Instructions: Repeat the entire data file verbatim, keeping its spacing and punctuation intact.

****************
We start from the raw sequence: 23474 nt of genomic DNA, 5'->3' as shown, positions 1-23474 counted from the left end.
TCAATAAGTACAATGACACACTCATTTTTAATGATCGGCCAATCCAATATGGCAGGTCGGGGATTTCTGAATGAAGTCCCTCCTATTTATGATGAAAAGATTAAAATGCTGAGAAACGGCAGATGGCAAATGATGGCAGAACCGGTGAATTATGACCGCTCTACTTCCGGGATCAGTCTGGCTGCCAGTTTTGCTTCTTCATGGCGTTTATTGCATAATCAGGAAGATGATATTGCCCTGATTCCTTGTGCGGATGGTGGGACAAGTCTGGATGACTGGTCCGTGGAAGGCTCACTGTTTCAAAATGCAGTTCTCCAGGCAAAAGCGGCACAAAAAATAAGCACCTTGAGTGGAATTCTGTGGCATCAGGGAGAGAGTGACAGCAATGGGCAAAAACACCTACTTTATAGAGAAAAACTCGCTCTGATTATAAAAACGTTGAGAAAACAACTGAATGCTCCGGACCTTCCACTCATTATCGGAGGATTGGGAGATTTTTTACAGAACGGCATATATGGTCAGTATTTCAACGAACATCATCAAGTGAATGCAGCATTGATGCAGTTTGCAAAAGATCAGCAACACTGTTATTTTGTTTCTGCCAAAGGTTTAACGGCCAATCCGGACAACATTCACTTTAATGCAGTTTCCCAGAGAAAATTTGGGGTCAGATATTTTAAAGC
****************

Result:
We start from the raw sequence: 23474 nt of genomic DNA, 5'->3' as shown, positions 1-23474 counted from the left end.
TCAATAAGTACAATGACACACTCATTTTTAATGATCGGCCAATCCAATATGGCAGGTCGGGGATTTCTGAATGAAGTCCCTCCTATTTATGATGAAAAGATTAAAATGCTGAGAAACGGCAGATGGCAAATGATGGCAGAACCGGTGAATTATGACCGCTCTACTTCCGGGATCAGTCTGGCTGCCAGTTTTGCTTCTTCATGGCGTTTATTGCATAATCAGGAAGATGATATTGCCCTGATTCCTTGTGCGGATGGTGGGACAAGTCTGGATGACTGGTCCGTGGAAGGCTCACTGTTTCAAAATGCAGTTCTCCAGGCAAAAGCGGCACAAAAAATAAGCACCTTGAGTGGAATTCTGTGGCATCAGGGAGAGAGTGACAGCAATGGGCAAAAACACCTACTTTATAGAGAAAAACTCGCTCTGATTATAAAAACGTTGAGAAAACAACTGAATGCTCCGGACCTTCCACTCATTATCGGAGGATTGGGAGATTTTTTACAGAACGGCATATATGGTCAGTATTTCAACGAACATCATCAAGTGAATGCAGCATTGATGCAGTTTGCAAAAGATCAGCAACACTGTTATTTTGTTTCTGCCAAAGGTTTAACGGCCAATCCGGACAACATTCACTTTAATGCAGTTTCCCAGAGAAAATTTGGGGTCAGATATTTTAAAGC